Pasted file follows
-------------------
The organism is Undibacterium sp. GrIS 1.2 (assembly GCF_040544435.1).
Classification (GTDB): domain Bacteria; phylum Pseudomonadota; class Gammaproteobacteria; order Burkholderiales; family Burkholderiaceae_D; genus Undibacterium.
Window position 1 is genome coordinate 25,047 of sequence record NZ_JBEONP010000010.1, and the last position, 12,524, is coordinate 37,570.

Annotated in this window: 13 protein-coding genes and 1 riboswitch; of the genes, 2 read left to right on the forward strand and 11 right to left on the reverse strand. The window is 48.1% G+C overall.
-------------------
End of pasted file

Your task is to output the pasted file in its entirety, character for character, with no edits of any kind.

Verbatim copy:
The organism is Undibacterium sp. GrIS 1.2 (assembly GCF_040544435.1).
Classification (GTDB): domain Bacteria; phylum Pseudomonadota; class Gammaproteobacteria; order Burkholderiales; family Burkholderiaceae_D; genus Undibacterium.
Window position 1 is genome coordinate 25,047 of sequence record NZ_JBEONP010000010.1, and the last position, 12,524, is coordinate 37,570.

Annotated in this window: 13 protein-coding genes and 1 riboswitch; of the genes, 2 read left to right on the forward strand and 11 right to left on the reverse strand. The window is 48.1% G+C overall.